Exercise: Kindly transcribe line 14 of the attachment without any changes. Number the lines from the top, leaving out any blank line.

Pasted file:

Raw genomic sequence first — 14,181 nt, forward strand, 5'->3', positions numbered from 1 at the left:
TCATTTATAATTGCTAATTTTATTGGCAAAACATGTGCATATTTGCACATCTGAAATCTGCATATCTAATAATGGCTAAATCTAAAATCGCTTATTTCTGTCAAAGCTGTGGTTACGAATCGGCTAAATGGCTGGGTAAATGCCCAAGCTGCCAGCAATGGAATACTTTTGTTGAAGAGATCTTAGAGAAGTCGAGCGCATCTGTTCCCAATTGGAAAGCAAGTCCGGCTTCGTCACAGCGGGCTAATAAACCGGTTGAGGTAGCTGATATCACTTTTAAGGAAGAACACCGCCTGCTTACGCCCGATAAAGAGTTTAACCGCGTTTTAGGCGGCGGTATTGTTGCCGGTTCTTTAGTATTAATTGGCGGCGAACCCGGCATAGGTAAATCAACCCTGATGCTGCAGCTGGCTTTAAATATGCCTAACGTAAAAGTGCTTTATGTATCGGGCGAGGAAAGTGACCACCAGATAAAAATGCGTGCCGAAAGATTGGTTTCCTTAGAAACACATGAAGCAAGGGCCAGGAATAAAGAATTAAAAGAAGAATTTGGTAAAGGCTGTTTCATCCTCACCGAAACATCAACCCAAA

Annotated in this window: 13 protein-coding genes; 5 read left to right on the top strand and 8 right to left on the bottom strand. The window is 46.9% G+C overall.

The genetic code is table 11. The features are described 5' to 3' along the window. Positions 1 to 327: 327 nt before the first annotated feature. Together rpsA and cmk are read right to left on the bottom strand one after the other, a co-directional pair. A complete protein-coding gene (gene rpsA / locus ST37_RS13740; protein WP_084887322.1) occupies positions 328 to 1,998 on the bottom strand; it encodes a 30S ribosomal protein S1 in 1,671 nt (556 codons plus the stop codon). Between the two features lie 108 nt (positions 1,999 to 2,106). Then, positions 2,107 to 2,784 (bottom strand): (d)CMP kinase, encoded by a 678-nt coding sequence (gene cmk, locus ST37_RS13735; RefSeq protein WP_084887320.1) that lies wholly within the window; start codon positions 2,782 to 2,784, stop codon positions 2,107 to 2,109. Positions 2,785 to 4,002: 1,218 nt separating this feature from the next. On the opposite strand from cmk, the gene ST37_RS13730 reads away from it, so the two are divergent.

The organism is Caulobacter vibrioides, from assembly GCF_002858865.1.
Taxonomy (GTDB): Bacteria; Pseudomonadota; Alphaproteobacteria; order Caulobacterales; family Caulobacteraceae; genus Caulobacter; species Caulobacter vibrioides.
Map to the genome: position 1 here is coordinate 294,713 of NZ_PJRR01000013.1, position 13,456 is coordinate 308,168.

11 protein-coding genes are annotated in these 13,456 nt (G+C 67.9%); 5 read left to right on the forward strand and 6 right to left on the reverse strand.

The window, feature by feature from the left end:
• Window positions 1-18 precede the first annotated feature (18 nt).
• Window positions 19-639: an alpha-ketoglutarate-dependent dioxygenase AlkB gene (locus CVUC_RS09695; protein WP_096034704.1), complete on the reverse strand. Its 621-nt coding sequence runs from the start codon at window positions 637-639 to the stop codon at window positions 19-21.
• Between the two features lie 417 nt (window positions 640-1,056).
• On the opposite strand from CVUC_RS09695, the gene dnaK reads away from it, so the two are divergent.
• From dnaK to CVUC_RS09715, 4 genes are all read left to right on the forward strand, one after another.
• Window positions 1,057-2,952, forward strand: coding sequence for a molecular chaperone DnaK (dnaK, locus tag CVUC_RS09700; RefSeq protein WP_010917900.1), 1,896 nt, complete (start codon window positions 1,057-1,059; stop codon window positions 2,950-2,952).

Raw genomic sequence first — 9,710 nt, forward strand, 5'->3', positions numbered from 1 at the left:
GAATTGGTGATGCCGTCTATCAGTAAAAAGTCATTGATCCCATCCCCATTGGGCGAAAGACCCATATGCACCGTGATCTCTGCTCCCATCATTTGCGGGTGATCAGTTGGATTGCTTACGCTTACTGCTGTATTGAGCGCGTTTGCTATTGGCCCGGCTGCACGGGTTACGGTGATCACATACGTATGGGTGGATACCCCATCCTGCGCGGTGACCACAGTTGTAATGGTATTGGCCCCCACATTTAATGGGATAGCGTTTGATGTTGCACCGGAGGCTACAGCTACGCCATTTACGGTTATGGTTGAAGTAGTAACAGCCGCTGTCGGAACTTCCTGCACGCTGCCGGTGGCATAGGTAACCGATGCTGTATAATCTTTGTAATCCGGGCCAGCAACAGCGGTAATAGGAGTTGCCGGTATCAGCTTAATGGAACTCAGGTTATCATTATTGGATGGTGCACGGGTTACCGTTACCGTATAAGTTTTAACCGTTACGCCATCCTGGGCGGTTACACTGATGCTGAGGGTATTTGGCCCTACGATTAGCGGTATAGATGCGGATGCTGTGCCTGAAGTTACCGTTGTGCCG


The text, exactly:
• From dnaK to CVUC_RS09715, 4 genes are all read left to right on the forward strand, one after another.